“Soph,” I said, “I think this place is some kind of dark camping and RV compound in which Eastern European women are forced into servitude by drunken men with guns and small fauna are trained to steal your food and sabotage your electronics
“I think you’re over reacting a bit and you’re really not that charming so I wouldn’t really worry about Yulia,” she said.
Later that evening, we went back to the restaurant for a drink after a lovely camp dinner consisting of several packages of powdered soup, some rice, and a dozen or so M&M’s. Earl was there. I ordered a brandy from Yulia. She grabbed a jigger and sifted through the brandy snifters to pull out a red wine glass. Earl stepped in. “This is how the owner of the bar pours a drink,” he said and gave me a solid triple. “He iz ze owner and he can do what he want,” Yulia said as she walked away. He sat at the table next to ours. We had a talk and suddenly everything made sense. His wife had recently passed, just six months before. Lung cancer. Never smoked a day in her life. He spent the evening pouring his heart out. “The place was better when Ma was here, I don’t think I have the energy or the desire to run it on my own. I might just knock it all down and build a little cabin for myself on that river.”
He told us about a kid who came through a few years back. “Military kid. Was on his way to Alaska. Didn’t have enough money for gas. Only had $20 on him.” Earl gave him $250. “You owe me $380 for that, the gas, the room and the meals. Godspeed, good luck in Alaska, and pay me when you can.” A year later he got a letter in the mail from the kid’s parents saying that he had been restationed to Afghanistan immediately after getting to Alaska. He kept telling his parents that they had to send the money to Earl. He cried before he could finish the story.
He kept topping off our drinks, “That’s on the house.” We got a bit into God. He was raised Catholic. Gave it up at the age of 14. Believes there is something out there, but the most important thing is that you treat people the way you want to be treated. Talked a bit about law. Guns mostly. He has some. I’m not clear as to whether or not they are legal in Canada. “Just trying to protect myself and my family” sort of guy. Then there was talk about man. “Canadians are idiots,” he says, “but so goddamn nice.”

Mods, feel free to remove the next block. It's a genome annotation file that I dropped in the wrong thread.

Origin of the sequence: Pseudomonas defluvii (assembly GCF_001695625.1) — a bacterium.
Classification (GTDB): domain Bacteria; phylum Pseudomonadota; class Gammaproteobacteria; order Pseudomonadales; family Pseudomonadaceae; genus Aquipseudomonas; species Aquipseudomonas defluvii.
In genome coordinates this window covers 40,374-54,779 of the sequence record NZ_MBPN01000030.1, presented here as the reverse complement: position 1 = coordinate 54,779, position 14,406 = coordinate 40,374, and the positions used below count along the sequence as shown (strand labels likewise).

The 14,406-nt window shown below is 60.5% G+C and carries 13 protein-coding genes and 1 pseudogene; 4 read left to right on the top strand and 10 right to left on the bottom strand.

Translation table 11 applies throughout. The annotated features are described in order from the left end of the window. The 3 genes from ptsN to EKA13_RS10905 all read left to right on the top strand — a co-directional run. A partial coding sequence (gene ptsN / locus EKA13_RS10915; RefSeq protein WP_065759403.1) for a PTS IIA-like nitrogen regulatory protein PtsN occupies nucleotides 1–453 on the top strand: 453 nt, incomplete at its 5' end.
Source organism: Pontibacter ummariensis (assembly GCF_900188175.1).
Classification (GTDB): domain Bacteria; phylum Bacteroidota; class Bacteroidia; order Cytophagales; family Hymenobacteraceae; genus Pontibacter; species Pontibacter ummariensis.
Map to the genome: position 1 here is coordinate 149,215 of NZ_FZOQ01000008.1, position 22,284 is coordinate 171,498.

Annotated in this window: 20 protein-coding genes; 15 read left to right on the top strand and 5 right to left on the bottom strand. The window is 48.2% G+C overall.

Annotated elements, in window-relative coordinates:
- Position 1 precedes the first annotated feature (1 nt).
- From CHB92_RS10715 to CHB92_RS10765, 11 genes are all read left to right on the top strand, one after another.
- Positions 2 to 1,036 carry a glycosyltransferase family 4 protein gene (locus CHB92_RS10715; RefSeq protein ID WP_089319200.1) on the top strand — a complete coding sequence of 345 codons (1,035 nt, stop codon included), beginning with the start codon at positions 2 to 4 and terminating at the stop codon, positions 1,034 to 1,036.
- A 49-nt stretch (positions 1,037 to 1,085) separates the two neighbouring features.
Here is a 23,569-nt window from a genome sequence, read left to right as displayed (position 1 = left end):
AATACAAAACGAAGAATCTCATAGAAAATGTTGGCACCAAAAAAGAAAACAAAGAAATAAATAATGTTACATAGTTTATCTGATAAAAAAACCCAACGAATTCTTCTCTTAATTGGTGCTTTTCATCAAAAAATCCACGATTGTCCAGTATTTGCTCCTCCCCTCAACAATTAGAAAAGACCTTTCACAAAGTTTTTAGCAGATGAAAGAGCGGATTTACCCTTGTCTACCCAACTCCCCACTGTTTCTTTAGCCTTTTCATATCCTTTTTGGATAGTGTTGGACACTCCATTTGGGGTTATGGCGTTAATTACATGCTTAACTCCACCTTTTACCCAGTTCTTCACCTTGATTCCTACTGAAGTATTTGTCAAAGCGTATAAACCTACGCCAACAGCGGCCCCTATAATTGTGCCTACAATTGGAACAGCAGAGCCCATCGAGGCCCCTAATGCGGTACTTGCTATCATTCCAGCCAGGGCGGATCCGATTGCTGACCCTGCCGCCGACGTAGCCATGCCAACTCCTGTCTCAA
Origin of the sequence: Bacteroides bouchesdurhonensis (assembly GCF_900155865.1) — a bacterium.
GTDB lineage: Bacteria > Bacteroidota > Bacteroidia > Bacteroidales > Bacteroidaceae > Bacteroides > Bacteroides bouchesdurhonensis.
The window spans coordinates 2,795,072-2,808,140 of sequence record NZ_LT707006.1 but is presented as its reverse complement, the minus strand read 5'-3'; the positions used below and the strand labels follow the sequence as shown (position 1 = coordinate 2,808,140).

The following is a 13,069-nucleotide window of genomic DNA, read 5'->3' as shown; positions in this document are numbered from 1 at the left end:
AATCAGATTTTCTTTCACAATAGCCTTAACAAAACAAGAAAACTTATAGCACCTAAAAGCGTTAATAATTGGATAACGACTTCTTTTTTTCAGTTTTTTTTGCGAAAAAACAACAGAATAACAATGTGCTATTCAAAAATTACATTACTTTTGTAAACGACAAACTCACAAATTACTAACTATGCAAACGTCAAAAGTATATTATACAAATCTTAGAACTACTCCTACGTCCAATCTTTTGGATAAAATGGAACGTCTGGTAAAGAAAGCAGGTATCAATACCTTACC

The poor son of a bitch. I had worked up this brothel story in my head as a form of entertainment because there was no signal to download the latest issue of The Economist on my Kindle. In reality it was a man struggling to figure out existence without his life partner and a staff that was unhappy because they knew that he might choose to shut the place down.
Politics were next. The dreaded drunken political discourse. I kept trying to peg him, but couldn’t. “The CBC and the BBC are the only good sources of news. CNN is garbage, Fox News is ok I guess.” In America today, there is an unwritten rule that liberals and conservatives have to loathe one another. In some cases one side might see the other as bigoted and misogynistic while that side sees them as spineless elitists trying to steal their hard earned cheddar so they can buy imported French brie. We do our best not to interact with one another because that could potentially damage our simplistic views causing a sort of cognitive dissonance that none of us has much interest in palliating. In the Yukon these differences are trifling and do not change the fact that everyone is just trying to stock up on wood and smoke enough salmon before winter comes with fingers crossed that the roof can hang on for one more season. That bastard had a heart of gold.